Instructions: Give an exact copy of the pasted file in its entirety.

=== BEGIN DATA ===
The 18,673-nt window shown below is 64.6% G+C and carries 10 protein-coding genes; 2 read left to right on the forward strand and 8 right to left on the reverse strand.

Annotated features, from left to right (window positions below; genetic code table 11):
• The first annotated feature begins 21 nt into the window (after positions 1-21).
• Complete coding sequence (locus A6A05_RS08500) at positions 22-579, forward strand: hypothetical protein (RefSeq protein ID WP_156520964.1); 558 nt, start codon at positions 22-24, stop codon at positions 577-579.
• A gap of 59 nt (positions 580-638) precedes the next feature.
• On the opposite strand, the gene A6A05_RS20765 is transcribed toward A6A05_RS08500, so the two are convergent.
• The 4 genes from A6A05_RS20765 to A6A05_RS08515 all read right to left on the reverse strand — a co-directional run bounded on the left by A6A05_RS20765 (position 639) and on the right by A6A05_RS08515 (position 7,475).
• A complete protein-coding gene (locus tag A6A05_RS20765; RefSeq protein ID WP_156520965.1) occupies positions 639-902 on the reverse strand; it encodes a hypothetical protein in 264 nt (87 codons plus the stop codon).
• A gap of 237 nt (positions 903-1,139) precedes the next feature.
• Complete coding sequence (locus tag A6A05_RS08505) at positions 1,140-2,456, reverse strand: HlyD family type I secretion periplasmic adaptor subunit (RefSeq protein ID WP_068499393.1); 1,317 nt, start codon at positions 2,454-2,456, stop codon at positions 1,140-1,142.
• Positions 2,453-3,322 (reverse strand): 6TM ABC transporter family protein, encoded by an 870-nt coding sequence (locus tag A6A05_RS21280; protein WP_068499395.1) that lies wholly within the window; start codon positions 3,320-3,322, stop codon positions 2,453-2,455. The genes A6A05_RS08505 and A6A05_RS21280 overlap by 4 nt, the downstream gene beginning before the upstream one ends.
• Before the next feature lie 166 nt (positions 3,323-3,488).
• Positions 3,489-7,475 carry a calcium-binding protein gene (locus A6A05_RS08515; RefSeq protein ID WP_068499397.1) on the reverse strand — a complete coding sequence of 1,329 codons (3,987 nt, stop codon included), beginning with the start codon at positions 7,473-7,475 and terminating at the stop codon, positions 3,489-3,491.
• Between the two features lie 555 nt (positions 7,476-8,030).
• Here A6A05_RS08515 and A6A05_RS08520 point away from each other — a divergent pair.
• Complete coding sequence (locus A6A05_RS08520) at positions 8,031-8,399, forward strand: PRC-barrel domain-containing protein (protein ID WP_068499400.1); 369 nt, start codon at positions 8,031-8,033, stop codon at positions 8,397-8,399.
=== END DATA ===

The 18,673-nt window shown below is 64.6% G+C and carries 10 protein-coding genes; 2 read left to right on the forward strand and 8 right to left on the reverse strand.

Annotated features, from left to right (window positions below; genetic code table 11):
• The first annotated feature begins 21 nt into the window (after positions 1-21).
• Complete coding sequence (locus A6A05_RS08500) at positions 22-579, forward strand: hypothetical protein (RefSeq protein ID WP_156520964.1); 558 nt, start codon at positions 22-24, stop codon at positions 577-579.
• A gap of 59 nt (positions 580-638) precedes the next feature.
• On the opposite strand, the gene A6A05_RS20765 is transcribed toward A6A05_RS08500, so the two are convergent.
• The 4 genes from A6A05_RS20765 to A6A05_RS08515 all read right to left on the reverse strand — a co-directional run bounded on the left by A6A05_RS20765 (position 639) and on the right by A6A05_RS08515 (position 7,475).
• A complete protein-coding gene (locus tag A6A05_RS20765; RefSeq protein ID WP_156520965.1) occupies positions 639-902 on the reverse strand; it encodes a hypothetical protein in 264 nt (87 codons plus the stop codon).
• A gap of 237 nt (positions 903-1,139) precedes the next feature.
• Complete coding sequence (locus tag A6A05_RS08505) at positions 1,140-2,456, reverse strand: HlyD family type I secretion periplasmic adaptor subunit (RefSeq protein ID WP_068499393.1); 1,317 nt, start codon at positions 2,454-2,456, stop codon at positions 1,140-1,142.
• Positions 2,453-3,322 (reverse strand): 6TM ABC transporter family protein, encoded by an 870-nt coding sequence (locus tag A6A05_RS21280; protein WP_068499395.1) that lies wholly within the window; start codon positions 3,320-3,322, stop codon positions 2,453-2,455. The genes A6A05_RS08505 and A6A05_RS21280 overlap by 4 nt, the downstream gene beginning before the upstream one ends.
• Before the next feature lie 166 nt (positions 3,323-3,488).
• Positions 3,489-7,475 carry a calcium-binding protein gene (locus A6A05_RS08515; RefSeq protein ID WP_068499397.1) on the reverse strand — a complete coding sequence of 1,329 codons (3,987 nt, stop codon included), beginning with the start codon at positions 7,473-7,475 and terminating at the stop codon, positions 3,489-3,491.
• Between the two features lie 555 nt (positions 7,476-8,030).
• Here A6A05_RS08515 and A6A05_RS08520 point away from each other — a divergent pair.
• Complete coding sequence (locus A6A05_RS08520) at positions 8,031-8,399, forward strand: PRC-barrel domain-containing protein (protein ID WP_068499400.1); 369 nt, start codon at positions 8,031-8,033, stop codon at positions 8,397-8,399.